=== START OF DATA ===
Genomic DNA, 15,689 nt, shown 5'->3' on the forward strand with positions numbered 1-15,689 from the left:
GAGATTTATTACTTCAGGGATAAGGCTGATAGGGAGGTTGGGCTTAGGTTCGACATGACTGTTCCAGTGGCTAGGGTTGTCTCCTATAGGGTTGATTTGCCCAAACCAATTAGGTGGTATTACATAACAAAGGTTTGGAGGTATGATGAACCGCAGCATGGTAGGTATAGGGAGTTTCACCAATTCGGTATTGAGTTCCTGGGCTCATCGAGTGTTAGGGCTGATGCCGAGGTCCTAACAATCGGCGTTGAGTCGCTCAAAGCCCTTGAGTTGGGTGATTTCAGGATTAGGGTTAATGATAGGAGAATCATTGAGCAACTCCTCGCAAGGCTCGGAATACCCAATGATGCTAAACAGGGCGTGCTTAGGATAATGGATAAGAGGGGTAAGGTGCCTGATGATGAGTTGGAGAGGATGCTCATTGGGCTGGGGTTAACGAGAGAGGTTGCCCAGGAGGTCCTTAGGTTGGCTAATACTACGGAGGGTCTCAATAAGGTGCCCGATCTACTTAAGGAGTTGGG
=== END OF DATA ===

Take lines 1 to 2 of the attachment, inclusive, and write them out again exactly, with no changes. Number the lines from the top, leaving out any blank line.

Genomic DNA, 15,689 nt, shown 5'->3' on the forward strand with positions numbered 1-15,689 from the left:
GAGATTTATTACTTCAGGGATAAGGCTGATAGGGAGGTTGGGCTTAGGTTCGACATGACTGTTCCAGTGGCTAGGGTTGTCTCCTATAGGGTTGATTTGCCCAAACCAATTAGGTGGTATTACATAACAAAGGTTTGGAGGTATGATGAACCGCAGCATGGTAGGTATAGGGAGTTTCACCAATTCGGTATTGAGTTCCTGGGCTCATCGAGTGTTAGGGCTGATGCCGAGGTCCTAACAATCGGCGTTGAGTCGCTCAAAGCCCTTGAGTTGGGTGATTTCAGGATTAGGGTTAATGATAGGAGAATCATTGAGCAACTCCTCGCAAGGCTCGGAATACCCAATGATGCTAAACAGGGCGTGCTTAGGATAATGGATAAGAGGGGTAAGGTGCCTGATGATGAGTTGGAGAGGATGCTCATTGGGCTGGGGTTAACGAGAGAGGTTGCCCAGGAGGTCCTTAGGTTGGCTAATACTACGGAGGGTCTCAATAAGGTGCCCGATCTACTTAAGGAGTTGGG